“This year we will be looking at data. You will collect data in your classes and then use that data to align curriculum. You will also start using a standards-based assessment system to better align with student learning. I expect to see you doing this as early as possible.”
There is absolutely nothing worse as a teacher than having an initiative be thrust upon you with little transparency, support or time. Too often, administrators make important instructional decisions for teachers without their input and without their expertise. Sometimes, despite their initiatives or ideas being good, they aren’t successful because there is no time allotted for implementation or for really getting a pulse of what teachers think or feel.
As an educator, this happened TO ME often—and early in my career, I did things like this to my students as well.
In the classroom, I started to shift my perspective as the learning was about my students so their voices were essential to my decision making. Now as a new leader, I must practice the same philosophy (although I can appreciate now that it isn’t always as easy as it seems).
So to combat that frustration and the ultimate potential for failure in important initiatives, I’m hoping to elicit the help of my team to develop our agenda for next year, focusing on two areas that they feel matter the most in terms of what our students need.
Throughout the year, I have presented many different topics at our department meetings and have been taking their feedback all along the way to determine the best course of action as we went. Last time we met we started building vertical articulation in each of the content areas 6-12, and this time around we will be working as grade level teams to dig deeper into that work, find gaps and overlaps, and build a more cohesive and aligned focus together.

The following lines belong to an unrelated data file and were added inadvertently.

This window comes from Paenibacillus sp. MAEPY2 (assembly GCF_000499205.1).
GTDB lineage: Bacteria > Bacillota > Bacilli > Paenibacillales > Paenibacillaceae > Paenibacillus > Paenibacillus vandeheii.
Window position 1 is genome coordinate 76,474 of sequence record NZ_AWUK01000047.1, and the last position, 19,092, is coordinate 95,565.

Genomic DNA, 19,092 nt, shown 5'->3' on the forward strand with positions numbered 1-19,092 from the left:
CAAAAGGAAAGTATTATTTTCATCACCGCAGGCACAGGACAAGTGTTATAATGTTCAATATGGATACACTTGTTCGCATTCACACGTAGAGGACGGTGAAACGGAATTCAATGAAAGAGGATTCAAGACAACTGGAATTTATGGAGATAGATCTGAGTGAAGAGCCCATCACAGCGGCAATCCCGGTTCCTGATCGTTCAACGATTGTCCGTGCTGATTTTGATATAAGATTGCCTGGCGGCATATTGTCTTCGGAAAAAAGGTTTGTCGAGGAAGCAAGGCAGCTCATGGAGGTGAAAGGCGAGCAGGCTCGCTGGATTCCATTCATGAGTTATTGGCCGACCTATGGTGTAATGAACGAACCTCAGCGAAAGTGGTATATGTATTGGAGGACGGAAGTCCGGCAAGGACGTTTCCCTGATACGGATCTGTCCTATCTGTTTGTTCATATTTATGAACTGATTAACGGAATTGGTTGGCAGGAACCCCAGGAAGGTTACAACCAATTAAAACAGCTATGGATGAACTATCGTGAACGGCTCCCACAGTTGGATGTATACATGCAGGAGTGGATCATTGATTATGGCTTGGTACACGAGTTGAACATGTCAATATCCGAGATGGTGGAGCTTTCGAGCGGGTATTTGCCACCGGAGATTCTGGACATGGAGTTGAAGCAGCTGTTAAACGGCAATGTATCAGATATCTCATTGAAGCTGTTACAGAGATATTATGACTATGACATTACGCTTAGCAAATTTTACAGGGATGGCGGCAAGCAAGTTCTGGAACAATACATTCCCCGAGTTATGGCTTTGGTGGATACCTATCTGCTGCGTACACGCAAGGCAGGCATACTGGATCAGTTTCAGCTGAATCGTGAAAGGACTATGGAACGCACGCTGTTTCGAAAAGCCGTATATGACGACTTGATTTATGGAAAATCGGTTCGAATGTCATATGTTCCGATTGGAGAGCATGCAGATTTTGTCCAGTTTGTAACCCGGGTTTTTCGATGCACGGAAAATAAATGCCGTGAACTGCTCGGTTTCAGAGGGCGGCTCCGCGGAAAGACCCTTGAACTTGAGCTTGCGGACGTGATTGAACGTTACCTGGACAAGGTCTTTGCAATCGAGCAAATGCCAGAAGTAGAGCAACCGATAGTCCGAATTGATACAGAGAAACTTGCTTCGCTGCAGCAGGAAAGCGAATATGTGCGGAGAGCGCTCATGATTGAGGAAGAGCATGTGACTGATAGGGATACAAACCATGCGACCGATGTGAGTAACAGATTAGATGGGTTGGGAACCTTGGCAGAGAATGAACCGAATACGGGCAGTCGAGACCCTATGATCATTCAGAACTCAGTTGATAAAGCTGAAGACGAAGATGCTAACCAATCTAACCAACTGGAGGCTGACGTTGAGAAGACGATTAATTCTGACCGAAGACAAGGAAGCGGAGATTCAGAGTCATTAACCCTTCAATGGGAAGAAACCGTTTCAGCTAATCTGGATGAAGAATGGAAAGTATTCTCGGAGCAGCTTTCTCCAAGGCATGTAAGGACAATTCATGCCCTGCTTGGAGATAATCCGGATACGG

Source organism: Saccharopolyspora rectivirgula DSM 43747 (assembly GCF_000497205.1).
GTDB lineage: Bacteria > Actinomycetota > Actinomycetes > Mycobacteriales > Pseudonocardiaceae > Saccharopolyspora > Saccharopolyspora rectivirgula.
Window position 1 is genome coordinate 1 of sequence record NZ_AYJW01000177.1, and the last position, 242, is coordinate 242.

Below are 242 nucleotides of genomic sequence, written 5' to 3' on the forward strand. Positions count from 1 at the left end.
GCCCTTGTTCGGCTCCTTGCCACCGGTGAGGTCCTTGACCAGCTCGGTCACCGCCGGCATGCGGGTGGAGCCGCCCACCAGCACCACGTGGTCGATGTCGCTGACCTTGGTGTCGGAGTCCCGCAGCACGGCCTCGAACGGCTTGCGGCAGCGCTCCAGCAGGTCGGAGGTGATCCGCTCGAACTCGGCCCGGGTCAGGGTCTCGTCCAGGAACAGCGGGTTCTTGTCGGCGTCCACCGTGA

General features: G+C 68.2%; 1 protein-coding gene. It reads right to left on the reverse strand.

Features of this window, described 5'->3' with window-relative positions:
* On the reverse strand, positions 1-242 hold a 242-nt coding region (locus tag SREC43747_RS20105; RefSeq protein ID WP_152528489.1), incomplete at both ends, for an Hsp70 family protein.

For our last meeting, I set up a survey to get feedback about the topics that matter most to the team. I will select the two that got the highest ratings for next year, and our last meeting of the year will be about setting the agenda together, after reflecting on how this year went.
Their thoughts and feedback will directly result in our focus for next year. Although in my head I have ideas about a five-year plan, I’m more eager to start work on the areas they are most interested in as they will ultimately support a more successful five-year plan.
As a new leader, I have tried hard to really listen to my team, not assert my beliefs or wants as right just because I’m within my authority to do so. I’ve also been fortunate enough to read some amazing leadership books, most recently Change Leader by Michael Fullan and The Fifth Discipline by Peter Senge, as well as many others from my leadership program. This has really crystalized my thoughts and feelings about how to be a collaborative leader.
The work of school leadership, like the work of classroom educators, is nuanced and more complicated than it seems from the outside. I can truly appreciate that now from both sides. I have so much respect for the people I work with—my leadership team as well as my departmental team—as I have learned so much from all of them this year. It’s only upward from here and I suspect, I will spend a good amount of time reflecting and trying to prepare better for next year.
How do you build your initiative agendas? Where do you put the priority? Please share.
The opinions expressed in Work in Progress are strictly those of the author(s) and do not reflect the opinions or endorsement of Editorial Projects in Education, or any of its publications.